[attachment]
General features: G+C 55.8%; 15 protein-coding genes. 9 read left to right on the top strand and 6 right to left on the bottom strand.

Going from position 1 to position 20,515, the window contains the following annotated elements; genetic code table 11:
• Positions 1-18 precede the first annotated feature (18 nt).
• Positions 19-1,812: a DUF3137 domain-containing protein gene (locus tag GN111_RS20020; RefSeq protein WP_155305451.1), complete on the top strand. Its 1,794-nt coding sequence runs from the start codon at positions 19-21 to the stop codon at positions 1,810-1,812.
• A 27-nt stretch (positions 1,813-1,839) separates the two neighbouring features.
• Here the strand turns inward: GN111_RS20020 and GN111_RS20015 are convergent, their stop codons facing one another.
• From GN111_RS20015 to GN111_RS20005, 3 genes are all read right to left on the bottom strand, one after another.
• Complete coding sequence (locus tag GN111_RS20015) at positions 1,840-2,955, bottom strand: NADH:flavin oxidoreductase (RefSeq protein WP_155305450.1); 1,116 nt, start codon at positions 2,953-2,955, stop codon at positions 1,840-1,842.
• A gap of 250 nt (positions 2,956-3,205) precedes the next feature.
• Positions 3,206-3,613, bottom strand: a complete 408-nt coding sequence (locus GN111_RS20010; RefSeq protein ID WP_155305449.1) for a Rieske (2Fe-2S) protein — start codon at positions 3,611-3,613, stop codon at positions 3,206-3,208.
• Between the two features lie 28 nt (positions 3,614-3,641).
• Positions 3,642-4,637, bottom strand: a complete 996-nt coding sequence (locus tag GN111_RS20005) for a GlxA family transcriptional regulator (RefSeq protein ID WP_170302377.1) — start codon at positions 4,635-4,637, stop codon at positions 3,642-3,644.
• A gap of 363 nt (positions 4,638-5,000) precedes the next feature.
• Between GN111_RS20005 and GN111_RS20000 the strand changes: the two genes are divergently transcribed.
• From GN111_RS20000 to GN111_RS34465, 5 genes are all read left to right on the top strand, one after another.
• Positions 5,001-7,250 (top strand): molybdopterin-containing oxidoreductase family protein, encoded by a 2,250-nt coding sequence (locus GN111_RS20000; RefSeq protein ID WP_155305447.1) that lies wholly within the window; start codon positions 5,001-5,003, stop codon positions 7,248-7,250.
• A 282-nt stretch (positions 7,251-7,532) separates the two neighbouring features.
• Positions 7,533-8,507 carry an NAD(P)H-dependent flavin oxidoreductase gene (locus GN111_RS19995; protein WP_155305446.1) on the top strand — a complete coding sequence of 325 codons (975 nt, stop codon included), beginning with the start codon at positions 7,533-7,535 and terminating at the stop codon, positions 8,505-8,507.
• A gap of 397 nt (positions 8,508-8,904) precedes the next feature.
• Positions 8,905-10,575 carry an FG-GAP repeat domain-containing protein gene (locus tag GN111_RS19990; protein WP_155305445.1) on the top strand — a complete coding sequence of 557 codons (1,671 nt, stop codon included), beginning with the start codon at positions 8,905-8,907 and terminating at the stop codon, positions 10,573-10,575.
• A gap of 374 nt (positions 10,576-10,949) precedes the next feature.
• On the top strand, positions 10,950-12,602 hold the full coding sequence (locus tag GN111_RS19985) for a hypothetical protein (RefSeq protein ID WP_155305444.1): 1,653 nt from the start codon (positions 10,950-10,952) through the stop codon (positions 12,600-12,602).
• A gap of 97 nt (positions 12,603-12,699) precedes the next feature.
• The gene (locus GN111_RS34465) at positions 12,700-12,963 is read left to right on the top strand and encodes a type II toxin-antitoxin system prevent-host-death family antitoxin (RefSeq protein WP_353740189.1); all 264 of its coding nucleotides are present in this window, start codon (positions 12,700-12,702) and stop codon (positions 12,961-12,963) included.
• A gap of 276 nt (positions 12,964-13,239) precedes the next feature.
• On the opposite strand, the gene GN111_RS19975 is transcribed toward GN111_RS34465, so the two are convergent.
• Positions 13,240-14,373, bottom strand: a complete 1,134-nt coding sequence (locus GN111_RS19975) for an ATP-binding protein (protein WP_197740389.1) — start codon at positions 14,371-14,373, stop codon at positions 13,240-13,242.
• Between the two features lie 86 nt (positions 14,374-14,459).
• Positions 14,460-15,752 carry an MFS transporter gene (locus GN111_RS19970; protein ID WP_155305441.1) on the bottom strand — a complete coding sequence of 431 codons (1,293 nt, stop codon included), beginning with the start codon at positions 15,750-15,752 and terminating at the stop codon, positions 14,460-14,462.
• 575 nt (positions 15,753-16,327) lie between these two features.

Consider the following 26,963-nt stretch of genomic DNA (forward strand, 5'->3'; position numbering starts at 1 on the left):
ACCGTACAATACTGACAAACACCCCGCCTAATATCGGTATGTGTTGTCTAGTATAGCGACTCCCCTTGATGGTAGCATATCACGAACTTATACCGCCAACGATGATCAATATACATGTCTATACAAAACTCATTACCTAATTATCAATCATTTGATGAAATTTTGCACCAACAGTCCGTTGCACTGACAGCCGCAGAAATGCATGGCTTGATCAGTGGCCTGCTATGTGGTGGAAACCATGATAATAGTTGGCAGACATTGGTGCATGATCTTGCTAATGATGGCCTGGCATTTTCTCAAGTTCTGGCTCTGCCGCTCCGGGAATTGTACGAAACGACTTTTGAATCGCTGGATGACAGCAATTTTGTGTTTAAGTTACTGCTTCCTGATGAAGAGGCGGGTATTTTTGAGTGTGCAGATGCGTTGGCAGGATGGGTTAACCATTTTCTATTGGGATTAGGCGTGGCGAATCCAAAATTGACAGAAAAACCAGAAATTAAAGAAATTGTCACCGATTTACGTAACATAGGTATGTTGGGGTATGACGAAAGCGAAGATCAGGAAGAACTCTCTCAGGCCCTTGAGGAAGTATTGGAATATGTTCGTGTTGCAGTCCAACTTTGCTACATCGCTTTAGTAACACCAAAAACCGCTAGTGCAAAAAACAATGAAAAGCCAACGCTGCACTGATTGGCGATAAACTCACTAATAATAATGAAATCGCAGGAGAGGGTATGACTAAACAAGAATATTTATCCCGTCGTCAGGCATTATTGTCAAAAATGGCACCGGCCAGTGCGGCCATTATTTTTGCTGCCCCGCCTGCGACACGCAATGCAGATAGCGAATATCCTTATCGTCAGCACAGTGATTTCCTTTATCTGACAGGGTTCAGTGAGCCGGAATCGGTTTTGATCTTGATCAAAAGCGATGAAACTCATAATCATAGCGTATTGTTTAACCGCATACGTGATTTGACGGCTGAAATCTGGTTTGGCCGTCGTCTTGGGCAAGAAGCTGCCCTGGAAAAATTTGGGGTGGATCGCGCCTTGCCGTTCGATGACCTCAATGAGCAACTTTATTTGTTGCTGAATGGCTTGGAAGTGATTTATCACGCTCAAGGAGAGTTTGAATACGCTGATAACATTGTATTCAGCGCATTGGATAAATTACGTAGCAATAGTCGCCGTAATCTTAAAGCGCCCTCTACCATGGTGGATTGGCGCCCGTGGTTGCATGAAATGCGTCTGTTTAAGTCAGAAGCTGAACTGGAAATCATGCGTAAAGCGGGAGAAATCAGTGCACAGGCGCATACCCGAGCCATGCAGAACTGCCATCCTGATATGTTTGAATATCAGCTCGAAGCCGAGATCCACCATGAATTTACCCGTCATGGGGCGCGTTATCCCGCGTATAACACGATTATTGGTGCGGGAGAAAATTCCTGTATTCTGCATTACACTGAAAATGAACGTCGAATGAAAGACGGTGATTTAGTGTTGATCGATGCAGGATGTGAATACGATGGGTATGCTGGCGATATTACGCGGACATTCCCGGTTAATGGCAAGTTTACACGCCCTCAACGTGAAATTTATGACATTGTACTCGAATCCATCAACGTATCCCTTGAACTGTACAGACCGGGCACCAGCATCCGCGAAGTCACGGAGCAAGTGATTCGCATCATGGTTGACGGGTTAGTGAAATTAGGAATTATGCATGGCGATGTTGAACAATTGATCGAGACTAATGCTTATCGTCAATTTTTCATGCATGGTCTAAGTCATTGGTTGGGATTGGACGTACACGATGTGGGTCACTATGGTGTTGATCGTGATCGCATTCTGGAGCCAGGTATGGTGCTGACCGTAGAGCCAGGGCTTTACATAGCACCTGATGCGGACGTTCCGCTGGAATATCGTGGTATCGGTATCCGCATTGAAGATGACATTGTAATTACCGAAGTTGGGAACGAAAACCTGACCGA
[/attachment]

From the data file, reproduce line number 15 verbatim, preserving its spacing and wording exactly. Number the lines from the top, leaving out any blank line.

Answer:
• From GN111_RS20000 to GN111_RS34465, 5 genes are all read left to right on the top strand, one after another.